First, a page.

Market Report: Investors pay premium for a pinta from Dairy Crest

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The Independent Online
Dairy Crest made a top-of-the-morning stock market debut. Priced at 155p the shares floated to 196.5p, comfortably ahead of the most optimistic expectations.

The rousing reception accorded the milkmen prompted speculation of a stake-building exercise. The near-21 million turnover included some lumpy deals and in the excitement it would not have been difficult to build a strategic interest.

However, the shares have benefited from a swing in sentiment in the market and the milk industry since the pinta issue was priced at the start of August. Then the FT-SE 100 index was, at best, just showing the first signs of starting its record-breaking run which continued yesterday, with Footsie climbing 13 points to a 3,918.7 peak.

And last week the Office of Fair Trading improved the trading climate for the milk companies by wringing promises from Milk Marque to modify its pricing system.

Even before such changes Dairy Crest was competitively price; rated lower than Northern Foods or Unigate.

So a milky-way launch was expected. Most dealers were looking for around 175p - a price too low to even contemplate in the rush following the opening bell.

The scramble will be appreciated by the 28,000 farmers, eligible for a handout worth some pounds 6,000 each, mostly in shares, when the former marketing arm of the disbanded Milk Marketing Board priced its shares for flotation.

The rest of the market remained confident as some big players, returning from their holidays, helped sentiment by alighting on shares that have failed to keep up with the herd in the August race.

However worries about the new Sequence computerised system continued to torment some dealers. There were apparent examples of trades being misrecorded and it was widely assumed that the reported volume - 623.9 million - was overstated.

The supporting FT-SE 250 index kept up its bounding run - gaining 9.5 to 4,437.8. It was the 20th consecutive plus - a winning streak last achieved in the summer of 1993.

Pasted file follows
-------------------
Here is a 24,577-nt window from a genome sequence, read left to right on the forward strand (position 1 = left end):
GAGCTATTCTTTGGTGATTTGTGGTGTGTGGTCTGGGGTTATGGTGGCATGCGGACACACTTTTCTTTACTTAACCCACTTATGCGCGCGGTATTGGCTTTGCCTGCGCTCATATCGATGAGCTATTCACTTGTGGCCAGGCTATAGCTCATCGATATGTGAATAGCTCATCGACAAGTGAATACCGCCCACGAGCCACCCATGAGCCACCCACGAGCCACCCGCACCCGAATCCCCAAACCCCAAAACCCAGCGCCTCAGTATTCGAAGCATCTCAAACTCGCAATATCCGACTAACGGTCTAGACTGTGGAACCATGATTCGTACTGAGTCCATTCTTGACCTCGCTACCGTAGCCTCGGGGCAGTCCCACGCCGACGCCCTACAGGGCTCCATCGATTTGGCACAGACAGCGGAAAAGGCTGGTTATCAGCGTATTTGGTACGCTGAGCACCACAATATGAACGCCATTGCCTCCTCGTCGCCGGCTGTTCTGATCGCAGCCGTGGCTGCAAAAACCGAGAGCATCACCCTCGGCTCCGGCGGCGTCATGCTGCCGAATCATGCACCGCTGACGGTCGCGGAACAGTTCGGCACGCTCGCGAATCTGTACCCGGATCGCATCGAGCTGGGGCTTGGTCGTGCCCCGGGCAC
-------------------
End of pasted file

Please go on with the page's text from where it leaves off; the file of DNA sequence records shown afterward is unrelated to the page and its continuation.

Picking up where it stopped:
A successful government stocks auction, better-than-expected trade figures, lower interest rate hopes and renewed takeover speculation kept the market on the uproad.

Lloyds Abbey Life caught the imagination, jumping 32p to 593p as the market latched on to the possibility Prudential Corporation might be tempted to splash out following the sale of its Mercantile & General reinsurance business.

However any deal would need the approval of Lloyds TSB with 62.6 per cent of the shares. And Lloyds could be reluctant to surrender such an important outlet to a rival.

Hambros, the merchant bank, rose 9p to 266.5p, a year's high. Its quoted Hambro Countrywide estate agency chain is due to report interim figures today. Its shares have moved ahead strongly on hopes it will be a big beneficiary of the housing revival. But as the market closed it became apparent Hambros could face corporate activity: Regent Pacific, a Far Eastern group, has quietly put together a 3 per cent shareholding.

United News & Media climbed 17.5p to 722.5p, reflecting the heightened tension in the media industry and its decision to sell some of its local newspapers.

Allied Domecq, up 15p to 466.5p, was the best performing blue chip, reflecting break-up hopes following the proposed sale of its remaining brewing interests. Peter Lucas at Credit Lyonnais Laing said: "The carrot of further action through demerger should support the shares for the short-term". Bass, which would recapture top brewing spot if the Allied deal goes through, gained 5p to 843.5p. Whitbread's Pelican restaurants acquisition is expected to get Whitehall clearance, a possibility that helped the shares 4.5p higher to 728.5p

Zeneca, up 17p to 1,520p, got another whirl on reported Goldman Sachs support and renewed speculation about the cash resources of Roche, the giant Swiss group tipped to bid.

Utilities were ruffled by reports the Labour Party is due to provide details of its "windfall" tax today; National Grid lost 3.5p to 177.5p.

General Electric Co, engulfed in the furore over George Simpson's pay packet, fell 5.5p to 391p. Salomon Brothers believe the shares are worth 340p.

First Information, a software developer, crashed 67.5p to 100p on a downbeat trading statement which spoke of a possible bid; Firecrest, the Internet group, said Camelot Corporation had sold its 10.5 per cent stake. The shares were up 5p at 59p.